The Hustle of Studs, Stemmes, and Femmes Part I: Femmes

By Cisi Eze

If you are reading this, I assume you know what these words – stud, stemme, and femme – mean.

Editors note: if you don’t know what they mean here are the definitions: stud, stemme, femme.

Being femme is not just about appearance, it is behavioural, too. Femmes embrace almost everything feminine as defined by society – all those heteronormative attributes: soft, gentle, sweet. A typical stud is easily drawn to femmes. Like moths to a flame. But (and there are buts), some femmes do not want anything romantic to do with studs.

They be like, “It would be too obvious that we are dating.”

Other than dating there are lots of things that femmes struggle with, things that make the hustle so dang real.

Here is some of that hustle:

  1.       Invisibility

Invisibility hurts, especially when you did not choose it. With all that girlie happening around femmes, one can’t easily tell if you are queer or not. It is a wonder femmes end up with girlfriends. Praise Jesus for social media. You literally have to approach women, and move your own market.

  1.       Not Taken Seriously

People be like, “You just have not met the right guy.”

Like, really? Really, really? And there is that guy who believes he had magical dick (power of the penis). “I will make you straight.”

  1.       You’re too cute to be gay

What does that even mean? The idea that someone is to beautiful to fall for someone of the same sex implies that beauty is reserved for heterosexuality aka men. This is not a real thing.

  1.       Who is the fork between two chopsticks? (and other unfortunate questions)

When your partner is also femme presenting like you, people would ask, “Who is the guy in your relationship?” They do not understand that you could have dated a guy if you wanted a guy. When your girl is a stud, they ask, “Are you sure you do not want to be with a guy?” We simply cannot win.

  1.       People wonder why you are ‘girlie’

The thing is that most people think lesbians want to be men, and so, they assume lesbians dress like men. The truth is that there are tomboys who are neither lesbian nor bisexual. They are man-lovers and man-fuckers. In the same vein, there are very feminine women who are lesbians. It happens.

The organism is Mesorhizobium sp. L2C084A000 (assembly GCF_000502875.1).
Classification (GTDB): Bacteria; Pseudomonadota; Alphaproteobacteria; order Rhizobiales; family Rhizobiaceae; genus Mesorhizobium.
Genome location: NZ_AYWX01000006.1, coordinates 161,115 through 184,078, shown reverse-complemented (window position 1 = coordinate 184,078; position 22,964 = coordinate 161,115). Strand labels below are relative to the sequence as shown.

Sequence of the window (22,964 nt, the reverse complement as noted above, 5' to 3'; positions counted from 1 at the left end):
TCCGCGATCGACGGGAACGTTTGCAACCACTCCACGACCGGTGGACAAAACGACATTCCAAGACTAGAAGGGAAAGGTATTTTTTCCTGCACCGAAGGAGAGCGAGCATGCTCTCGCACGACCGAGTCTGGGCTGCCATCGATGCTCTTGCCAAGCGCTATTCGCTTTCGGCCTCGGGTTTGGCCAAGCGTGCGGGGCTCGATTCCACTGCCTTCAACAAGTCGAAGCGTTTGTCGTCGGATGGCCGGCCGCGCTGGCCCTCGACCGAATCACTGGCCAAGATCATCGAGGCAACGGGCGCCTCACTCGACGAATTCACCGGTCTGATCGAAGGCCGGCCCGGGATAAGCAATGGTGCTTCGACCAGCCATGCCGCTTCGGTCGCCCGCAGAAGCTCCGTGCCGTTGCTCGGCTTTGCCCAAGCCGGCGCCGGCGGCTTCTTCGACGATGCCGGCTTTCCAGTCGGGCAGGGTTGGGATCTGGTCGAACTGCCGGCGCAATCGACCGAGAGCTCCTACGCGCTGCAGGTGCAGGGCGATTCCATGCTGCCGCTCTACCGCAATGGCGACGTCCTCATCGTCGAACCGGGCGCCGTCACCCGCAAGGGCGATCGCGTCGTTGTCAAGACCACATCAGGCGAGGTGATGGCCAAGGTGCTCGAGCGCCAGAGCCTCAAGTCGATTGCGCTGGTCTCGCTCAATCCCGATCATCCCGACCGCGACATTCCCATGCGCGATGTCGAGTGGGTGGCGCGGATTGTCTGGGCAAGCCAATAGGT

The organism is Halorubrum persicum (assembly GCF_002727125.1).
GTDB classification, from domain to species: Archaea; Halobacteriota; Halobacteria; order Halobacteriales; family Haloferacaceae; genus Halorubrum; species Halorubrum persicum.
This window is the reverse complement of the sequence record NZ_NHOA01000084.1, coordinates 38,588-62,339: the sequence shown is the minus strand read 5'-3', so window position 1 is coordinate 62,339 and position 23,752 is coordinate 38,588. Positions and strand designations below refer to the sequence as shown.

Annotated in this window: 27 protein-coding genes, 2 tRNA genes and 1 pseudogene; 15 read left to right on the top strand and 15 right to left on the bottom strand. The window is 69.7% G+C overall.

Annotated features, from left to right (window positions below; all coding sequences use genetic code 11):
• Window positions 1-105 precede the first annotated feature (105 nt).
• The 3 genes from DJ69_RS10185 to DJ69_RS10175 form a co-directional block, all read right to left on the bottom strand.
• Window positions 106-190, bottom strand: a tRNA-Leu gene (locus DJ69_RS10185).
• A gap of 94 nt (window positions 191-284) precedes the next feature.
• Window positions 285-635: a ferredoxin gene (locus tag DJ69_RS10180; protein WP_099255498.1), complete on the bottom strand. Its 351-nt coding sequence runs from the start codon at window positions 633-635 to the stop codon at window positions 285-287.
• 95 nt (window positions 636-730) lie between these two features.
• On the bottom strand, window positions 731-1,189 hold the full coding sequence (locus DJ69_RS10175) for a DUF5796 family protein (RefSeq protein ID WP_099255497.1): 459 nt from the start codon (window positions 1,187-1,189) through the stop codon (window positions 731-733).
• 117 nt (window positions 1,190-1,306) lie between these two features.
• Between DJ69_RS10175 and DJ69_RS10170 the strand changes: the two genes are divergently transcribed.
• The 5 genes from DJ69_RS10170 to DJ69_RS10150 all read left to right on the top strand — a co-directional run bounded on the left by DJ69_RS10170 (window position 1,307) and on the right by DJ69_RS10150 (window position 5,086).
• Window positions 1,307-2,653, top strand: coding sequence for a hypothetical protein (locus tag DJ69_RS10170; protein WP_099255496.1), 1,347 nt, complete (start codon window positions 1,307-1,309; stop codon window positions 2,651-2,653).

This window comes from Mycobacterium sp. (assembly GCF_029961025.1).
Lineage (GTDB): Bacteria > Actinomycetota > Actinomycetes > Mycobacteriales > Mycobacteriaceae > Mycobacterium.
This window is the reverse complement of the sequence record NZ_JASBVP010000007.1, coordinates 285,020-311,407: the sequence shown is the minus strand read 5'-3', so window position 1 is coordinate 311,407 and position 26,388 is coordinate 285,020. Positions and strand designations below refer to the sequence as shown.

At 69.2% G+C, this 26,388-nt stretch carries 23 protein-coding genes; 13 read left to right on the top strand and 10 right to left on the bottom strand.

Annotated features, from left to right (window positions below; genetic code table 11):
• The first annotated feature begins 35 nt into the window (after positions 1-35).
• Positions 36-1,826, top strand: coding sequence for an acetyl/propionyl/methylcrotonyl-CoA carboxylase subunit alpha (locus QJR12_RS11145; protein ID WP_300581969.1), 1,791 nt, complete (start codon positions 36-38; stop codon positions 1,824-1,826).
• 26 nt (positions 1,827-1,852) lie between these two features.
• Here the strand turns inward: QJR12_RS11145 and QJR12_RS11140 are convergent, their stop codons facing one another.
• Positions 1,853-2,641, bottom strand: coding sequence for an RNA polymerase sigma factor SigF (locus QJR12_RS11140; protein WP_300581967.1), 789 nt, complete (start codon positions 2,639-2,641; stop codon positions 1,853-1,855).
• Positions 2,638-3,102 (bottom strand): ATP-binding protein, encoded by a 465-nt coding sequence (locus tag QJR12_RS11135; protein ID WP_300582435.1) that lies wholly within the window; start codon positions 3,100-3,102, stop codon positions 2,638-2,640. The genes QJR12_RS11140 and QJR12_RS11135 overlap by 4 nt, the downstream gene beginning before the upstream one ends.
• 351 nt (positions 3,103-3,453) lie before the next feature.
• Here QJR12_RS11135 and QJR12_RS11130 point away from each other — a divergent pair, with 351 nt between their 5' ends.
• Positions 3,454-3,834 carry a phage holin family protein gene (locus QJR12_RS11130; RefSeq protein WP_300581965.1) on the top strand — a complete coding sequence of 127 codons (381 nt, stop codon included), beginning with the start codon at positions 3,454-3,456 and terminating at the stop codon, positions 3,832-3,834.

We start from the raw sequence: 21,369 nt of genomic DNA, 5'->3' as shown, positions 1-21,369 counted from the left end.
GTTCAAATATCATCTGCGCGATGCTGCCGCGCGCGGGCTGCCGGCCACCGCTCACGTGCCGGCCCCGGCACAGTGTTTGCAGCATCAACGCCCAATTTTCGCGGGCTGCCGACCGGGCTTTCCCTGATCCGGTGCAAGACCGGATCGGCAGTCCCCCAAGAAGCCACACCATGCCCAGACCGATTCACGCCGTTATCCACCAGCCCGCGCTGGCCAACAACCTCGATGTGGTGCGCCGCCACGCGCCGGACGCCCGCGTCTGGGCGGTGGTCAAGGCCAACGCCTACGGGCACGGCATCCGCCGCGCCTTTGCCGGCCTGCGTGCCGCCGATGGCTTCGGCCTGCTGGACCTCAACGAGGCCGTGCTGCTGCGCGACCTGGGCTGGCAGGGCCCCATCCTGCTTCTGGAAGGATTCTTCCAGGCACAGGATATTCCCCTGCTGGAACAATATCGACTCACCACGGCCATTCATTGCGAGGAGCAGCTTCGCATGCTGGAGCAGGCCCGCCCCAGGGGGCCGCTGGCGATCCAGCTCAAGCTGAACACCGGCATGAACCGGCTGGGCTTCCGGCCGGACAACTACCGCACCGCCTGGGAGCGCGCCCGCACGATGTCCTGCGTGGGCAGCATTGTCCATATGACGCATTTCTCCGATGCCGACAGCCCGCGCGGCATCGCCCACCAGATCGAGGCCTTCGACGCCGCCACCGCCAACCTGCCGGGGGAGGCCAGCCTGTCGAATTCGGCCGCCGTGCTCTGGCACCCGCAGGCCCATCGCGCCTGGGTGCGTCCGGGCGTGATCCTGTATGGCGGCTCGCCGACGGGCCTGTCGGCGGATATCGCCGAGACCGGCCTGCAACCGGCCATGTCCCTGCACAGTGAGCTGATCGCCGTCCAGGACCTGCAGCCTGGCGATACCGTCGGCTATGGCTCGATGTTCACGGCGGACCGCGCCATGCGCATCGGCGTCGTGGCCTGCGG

1.       Guys ask you for threesomes

Same guys that claim to be homophobic would ask you for threesomes. Like, warrisalldis? What is all dis? What? Simply because you are exhibiting femininity you are open to them.

  1.       People make assumptions about why you are queer

People be like, ‘a guy hurt you, and so, you decided to be a lesbian’. Let us begin with the fact that you do not choose sexual orientation, you know? Same way you did not choose your skin colour, or date of birth. You do not decide to be queer. So you do not decide to date women because men suck.

  1.       People think your girlfriend is your sister

“Are you guys sisters?” If that question were drops of water, some queer women would have an ocean. You just want to clap at them and say, “She is my girl ooo!”, but it is more interesting when guys hit on you two when together.

  1.       Potential lovers think you are passive in bed

Like, no! No! No! How do you just stereotype someone, call them pillow princesses , just because of how they look?

  1.   Pandering to the patriarchy?

Woke queer women would wonder why you are playing into heteronormative behaviour as prescribed by patriarchy. You just want to scream at them, “Sister, not everything is political. Maybe I just want to get laid/loved.”

 

This was first published on Cisi Eze’s blog Shades of Cisi

Want more about femmes? Don’t forget to check out this piece about how femme invisibility kills interactions or this podcast about femme flagging and femme invisibility with some of our faves. There is also this piece about how being femme is political.

*leave a comment on the post, you can write it under a different name and your email will not be published.*

To submit to HOLAA! email submissions@holaafrica.org

avatar
Telling your own story is important. To submit to HOLAA and have your voice on the site email submissions@holaafrica.org. To reach out to us and get more information please email info@holaafrica.org. This is the stuff produced within the HOLAA! camp.
No comments yet! You be the first to comment.

Your email address will not be published. Required fields are marked *

Loading...